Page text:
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Will Bunnings' strategy work in the UK? Part 2 Widest Range

Bunnings we've got the widest range

Last week, we took a close look at Bunnings strategy and examined whether we believed the revitalized Homebase business could effectively deliver that same strategy successfully in the UK market.

We concluded that there's no doubt that the Bunnings strategy will be copied and pasted into the Homebase business; why would you do anything else? Particularly when you consider the decade of year on year sales and EBITDA growth for the Bunnings business in Australia & New Zealand.

The first of the three Bunnings strategic pillars we reviewed was ‘Every day lowest prices’ and we concluded that it would be extremely difficult to both deliver on and make this commitment to UK consumers, when the Homebase business has lower volumes in key categories than both Kingfisher and Travis Perkins. If you’d like to catch up on this article, just click here.

This week, we examine the second of their three strategic pillars ‘The Widest Range’.

So what does having the widest range actually mean? Does it mean the widest range across all channels, widest product offer in-store or the combination of both in-store and on-line, or does it simply mean having more products available in key categories than their competitors?

For the answer, let’s look at what Bunnings say on their Australian website:-

Widest Range - Bunnings stores stock around 45,000 products, including; plants, gardening equipment and supplies, indoor and outdoor lighting, flooring, heating and cooling, hand and power tools, paint, home storage, kitchens and appliances, garden furniture and play equipment, plumbing and electrical products, building supplies and timber. An expanded range is available through the Bunnings Special Orders service.  

So let’s assume that to successfully deliver the Bunnings strategy in the UK, then they must be referring to offering the widest range in-store, compared to their competitors. After all, in Australia, Bunnings doesn't even have a transactional website, all you can do is add products to wish lists, you can't actually buy anything - see for yourself here.

Described as the 'corner-stone' of the Bunnings brand, the Australian Bunnings Warehouse stores (there were 240 at 31st Dec' 2015) the largest format they operate, ranges in size from 5,000 sq.m to a whopping 20,000 sq.m. They also operate 67 smaller format stores, ranging in size from 2,000 sq.m to the largest at 5,000 sq.m.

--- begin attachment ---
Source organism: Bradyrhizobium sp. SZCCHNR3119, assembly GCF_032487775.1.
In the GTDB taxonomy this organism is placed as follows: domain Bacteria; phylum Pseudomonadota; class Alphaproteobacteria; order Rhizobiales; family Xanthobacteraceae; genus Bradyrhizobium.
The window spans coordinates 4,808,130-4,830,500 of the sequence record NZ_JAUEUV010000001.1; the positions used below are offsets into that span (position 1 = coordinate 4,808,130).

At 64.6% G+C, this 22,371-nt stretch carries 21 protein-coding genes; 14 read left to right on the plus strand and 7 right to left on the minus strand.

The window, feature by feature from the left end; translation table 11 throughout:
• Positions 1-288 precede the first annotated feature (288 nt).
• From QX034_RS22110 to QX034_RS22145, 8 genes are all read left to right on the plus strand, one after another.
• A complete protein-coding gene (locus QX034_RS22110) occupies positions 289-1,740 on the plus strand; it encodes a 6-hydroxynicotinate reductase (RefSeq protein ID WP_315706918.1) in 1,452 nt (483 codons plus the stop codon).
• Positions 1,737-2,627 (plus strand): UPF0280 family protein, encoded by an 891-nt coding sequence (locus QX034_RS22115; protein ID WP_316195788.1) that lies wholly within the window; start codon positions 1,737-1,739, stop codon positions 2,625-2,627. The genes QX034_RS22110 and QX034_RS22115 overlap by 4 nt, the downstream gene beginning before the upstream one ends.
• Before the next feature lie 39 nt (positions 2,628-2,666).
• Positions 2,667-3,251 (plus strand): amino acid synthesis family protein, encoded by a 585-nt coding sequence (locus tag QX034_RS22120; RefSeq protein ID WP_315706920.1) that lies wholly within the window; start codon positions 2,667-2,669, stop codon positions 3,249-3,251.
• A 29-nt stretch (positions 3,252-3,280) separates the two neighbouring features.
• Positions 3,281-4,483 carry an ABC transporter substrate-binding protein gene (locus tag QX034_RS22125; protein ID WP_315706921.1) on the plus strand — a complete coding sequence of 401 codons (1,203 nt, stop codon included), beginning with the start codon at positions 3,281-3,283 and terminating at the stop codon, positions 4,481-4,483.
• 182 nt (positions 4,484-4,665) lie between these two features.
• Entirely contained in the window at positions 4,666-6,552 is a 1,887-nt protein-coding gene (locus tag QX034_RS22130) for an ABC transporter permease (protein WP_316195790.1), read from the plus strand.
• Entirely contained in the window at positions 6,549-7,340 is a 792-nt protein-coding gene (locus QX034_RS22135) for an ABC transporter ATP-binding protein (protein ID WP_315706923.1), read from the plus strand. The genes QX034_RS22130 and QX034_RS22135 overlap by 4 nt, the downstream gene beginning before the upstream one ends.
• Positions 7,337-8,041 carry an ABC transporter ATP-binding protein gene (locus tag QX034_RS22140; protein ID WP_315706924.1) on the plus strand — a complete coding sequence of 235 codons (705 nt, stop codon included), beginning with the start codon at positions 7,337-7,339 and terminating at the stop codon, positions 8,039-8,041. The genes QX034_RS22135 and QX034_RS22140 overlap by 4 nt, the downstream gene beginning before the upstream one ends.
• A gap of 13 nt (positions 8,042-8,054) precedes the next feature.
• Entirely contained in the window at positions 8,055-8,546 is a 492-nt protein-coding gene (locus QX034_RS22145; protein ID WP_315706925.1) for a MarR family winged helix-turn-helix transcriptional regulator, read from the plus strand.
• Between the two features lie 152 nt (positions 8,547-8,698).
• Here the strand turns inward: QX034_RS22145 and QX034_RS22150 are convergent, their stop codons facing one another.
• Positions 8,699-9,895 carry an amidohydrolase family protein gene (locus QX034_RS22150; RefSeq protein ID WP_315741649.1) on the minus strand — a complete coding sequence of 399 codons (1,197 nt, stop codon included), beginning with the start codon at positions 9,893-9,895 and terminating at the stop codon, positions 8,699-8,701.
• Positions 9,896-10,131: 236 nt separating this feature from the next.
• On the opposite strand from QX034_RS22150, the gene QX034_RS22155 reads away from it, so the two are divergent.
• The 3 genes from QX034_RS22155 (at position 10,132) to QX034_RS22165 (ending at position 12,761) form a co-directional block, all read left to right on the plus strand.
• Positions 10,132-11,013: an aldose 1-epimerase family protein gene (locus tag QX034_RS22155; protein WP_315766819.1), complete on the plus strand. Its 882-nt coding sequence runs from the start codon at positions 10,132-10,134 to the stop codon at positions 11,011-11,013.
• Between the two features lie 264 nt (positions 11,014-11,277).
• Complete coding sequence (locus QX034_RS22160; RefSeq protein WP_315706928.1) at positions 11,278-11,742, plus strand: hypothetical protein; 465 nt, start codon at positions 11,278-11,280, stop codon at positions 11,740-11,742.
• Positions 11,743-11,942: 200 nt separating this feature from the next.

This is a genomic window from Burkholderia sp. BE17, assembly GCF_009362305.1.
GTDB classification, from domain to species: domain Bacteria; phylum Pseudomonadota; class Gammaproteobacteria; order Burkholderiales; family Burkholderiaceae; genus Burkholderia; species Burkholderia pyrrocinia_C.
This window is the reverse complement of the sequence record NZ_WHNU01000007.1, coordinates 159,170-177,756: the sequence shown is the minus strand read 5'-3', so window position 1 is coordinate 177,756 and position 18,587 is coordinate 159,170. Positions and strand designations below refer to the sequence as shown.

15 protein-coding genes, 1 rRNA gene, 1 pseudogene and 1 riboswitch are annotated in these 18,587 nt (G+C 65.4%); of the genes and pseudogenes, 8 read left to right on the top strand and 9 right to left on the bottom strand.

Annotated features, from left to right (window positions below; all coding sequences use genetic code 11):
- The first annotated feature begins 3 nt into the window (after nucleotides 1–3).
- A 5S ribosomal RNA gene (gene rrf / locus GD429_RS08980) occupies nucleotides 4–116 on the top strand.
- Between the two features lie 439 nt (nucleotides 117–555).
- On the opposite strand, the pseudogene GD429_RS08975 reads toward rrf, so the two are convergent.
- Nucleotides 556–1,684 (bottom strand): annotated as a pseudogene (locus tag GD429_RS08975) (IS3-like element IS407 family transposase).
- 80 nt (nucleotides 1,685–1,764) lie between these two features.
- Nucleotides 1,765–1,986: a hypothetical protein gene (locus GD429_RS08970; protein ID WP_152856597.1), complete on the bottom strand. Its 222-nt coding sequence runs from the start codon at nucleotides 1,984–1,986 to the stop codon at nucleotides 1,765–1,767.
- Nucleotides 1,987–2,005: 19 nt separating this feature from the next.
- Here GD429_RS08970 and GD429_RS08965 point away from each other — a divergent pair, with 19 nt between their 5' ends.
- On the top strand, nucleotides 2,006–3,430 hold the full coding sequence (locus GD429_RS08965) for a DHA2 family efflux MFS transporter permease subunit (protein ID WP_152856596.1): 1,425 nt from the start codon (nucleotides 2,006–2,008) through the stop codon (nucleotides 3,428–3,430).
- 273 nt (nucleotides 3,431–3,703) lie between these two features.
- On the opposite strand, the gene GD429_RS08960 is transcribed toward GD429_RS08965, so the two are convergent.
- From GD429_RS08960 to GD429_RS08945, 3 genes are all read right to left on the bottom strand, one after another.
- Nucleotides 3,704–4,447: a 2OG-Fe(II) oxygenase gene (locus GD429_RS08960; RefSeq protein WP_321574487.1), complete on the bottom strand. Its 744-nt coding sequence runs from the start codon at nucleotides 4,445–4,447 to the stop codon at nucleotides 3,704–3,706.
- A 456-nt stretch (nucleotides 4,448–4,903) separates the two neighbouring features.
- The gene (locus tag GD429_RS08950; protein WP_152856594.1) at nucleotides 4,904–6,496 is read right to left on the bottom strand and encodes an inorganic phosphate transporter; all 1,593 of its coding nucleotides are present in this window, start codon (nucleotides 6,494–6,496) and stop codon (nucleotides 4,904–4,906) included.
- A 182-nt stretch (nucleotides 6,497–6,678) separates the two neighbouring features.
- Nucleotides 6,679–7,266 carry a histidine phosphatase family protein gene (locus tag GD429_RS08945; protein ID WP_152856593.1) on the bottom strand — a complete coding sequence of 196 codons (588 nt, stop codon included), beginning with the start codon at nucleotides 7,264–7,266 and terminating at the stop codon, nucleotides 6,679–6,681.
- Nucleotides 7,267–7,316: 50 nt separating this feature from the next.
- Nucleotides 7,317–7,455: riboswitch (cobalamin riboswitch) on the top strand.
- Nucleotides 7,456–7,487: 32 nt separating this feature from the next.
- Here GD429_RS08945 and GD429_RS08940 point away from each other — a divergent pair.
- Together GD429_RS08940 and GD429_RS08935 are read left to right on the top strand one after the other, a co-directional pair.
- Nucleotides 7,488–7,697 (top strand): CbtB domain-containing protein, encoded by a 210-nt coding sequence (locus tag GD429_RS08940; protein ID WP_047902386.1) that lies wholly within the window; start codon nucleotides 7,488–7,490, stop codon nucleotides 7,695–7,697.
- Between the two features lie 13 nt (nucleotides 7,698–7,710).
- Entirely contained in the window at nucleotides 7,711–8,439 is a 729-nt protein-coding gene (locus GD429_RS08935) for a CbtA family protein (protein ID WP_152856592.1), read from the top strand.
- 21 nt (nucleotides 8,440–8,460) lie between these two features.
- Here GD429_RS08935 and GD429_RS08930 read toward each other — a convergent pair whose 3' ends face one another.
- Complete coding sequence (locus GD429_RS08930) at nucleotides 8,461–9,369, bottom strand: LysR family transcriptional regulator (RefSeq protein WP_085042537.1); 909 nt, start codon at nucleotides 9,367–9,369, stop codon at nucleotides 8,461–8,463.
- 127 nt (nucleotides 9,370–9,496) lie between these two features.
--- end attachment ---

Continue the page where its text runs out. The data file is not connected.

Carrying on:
Homebase currently stocks a maximum of around 20,000 products in their stores (less than half of the products ranged by an average Bunnings store in Australia) and has an average store size of just over 4,500sq.m, of which 1,000 sq.m is garden centre. A further 20,000 products are then available to purchase from Clearly, it's always going to be easier to deliver a strategy based on the widest product range when you have the largest stores in a country. However, in the UK on average, a B&Q warehouse store stocks double the range of an average Homebase, with some 40,000 products under one roof and even more available on-line.

Can somebody therefore please help me to understand, how can Bunnings deliver a commitment of 'The Widest Range' to UK consumers and how can this strategy be delivered successfully, when the average Homebase store size is simply too small? I accept that Bunnings have stated that they intend to open a many as ten new Bunnings stores in the UK. However, I can't see anyone supporting that move, when the majority of retailers in the UK are currently contracting their store estates and large warehouse stores are not now seen as the category killer that they were ten years ago. Check out this article on Tesco from as far back as July 2014 'Tesco to build homes rather than supermarkets'.

So, do we think Bunnings strategy to offer the widest range of home improvement products in the UK can be successfully achieved? For the reasons explained above no, I'm afraid we don't.

If you disagree with this view, or would just like to make a comment, please email me at and we'll happily publish your response.

Source: Steve Collinge - MD Insight Retail Group Ltd.

For information on the Insight DIY retailer price and range monitoring services, click here.

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19 April 2016

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